February 8, 2012 / by Jeff

Using LinkedIn for Social Research | Jeff Pulvino

With so many channels available to listen and explore right from Facebook to Twitter to LinkedIn to YouTube to Tumblr to … getting data about your competition has never been simpler. However, converting the data to real Competitive Intelligence remains a challenge.

LinkedIn is one such place where phenomenal amount of data is available about your competitor for you to analyze.

So where do you start?

Locate (current and past) employees of your competitor

Take for example, if you wish to find out who were employed by your competitor in the past and who is a current employee? Just get into LinkedIn and do an Advanced Search for People.

Start by Using Advanced Search in LinkedIn

Advanced Search for People in LinkedIn.

  • Use the Keywords to search for people in say Engineering or IT or Finance.
  • You may want to locate ex/current employees around your Zip code, so you can arrange for a possible face-to-face meeting.
  • You may also want to find someone who is an alumni from your school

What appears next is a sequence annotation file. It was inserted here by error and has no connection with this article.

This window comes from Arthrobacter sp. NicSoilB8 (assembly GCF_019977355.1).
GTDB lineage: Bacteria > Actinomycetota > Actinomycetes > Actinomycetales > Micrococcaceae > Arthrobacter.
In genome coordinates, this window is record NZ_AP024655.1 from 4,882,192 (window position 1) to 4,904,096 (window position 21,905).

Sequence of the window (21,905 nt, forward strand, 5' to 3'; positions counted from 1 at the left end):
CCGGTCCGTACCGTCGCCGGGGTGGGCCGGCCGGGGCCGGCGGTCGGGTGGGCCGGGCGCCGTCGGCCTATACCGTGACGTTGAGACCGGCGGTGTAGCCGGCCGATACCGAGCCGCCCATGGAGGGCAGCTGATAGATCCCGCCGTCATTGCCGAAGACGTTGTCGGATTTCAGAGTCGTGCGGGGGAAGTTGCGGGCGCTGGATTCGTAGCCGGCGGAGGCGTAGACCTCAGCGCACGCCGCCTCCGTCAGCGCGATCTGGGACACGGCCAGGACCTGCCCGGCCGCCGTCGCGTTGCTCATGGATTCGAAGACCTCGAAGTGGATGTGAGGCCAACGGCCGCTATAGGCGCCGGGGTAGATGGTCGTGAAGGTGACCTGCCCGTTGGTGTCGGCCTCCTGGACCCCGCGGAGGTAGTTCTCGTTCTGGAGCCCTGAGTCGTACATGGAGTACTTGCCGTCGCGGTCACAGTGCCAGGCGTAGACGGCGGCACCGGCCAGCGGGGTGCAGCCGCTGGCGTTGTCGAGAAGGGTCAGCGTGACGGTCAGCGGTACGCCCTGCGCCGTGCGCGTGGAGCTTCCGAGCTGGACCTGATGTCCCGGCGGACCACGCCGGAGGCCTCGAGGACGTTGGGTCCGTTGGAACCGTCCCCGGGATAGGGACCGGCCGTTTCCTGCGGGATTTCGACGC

Once you have set the search criteria, you are likely to find a bunch of people that satisfy the criteria. If you are lucky you may be connected to them 1st, 2nd or 3rd levels. You may find some employed in your own company now.

Determining connections of multiple people in an organization and tracing them to a common company may indicate some kind of a relationship between the two organizations. For example: if 10 employees of Company A are connected with 20 employees of Company B, this may indicate some kind of a vendor-client relationship, especially if say most of the people in one company are in Sales/Marketing.

Projects and Expertize Used at your Competitors

To determine what projects are keeping your competitor busy, just lookup the resumes/profiles of the folks you found in the previous search.

An example

Resume In LinkedIn

Tracking group memberships is sure to provide you valuable information too.

Groups in LinkedIn

Many active LinkedIn members Answer questions posted by others, and some have their own questions for experts.

Answers in LinkedIn

This ends up revealing information as well.

Recommendations from supervisors & peers provide information about the nature of work going on in the organization.

Publications/Patents attached to a profile also help in determining the nature of expertize your competitors are seeking.

What do you use LinkedIn for, apart from Networking?

Original article writen by: Gopi Mamidipudi

Posted by: Jeff Pulvino, Social Media Consultant


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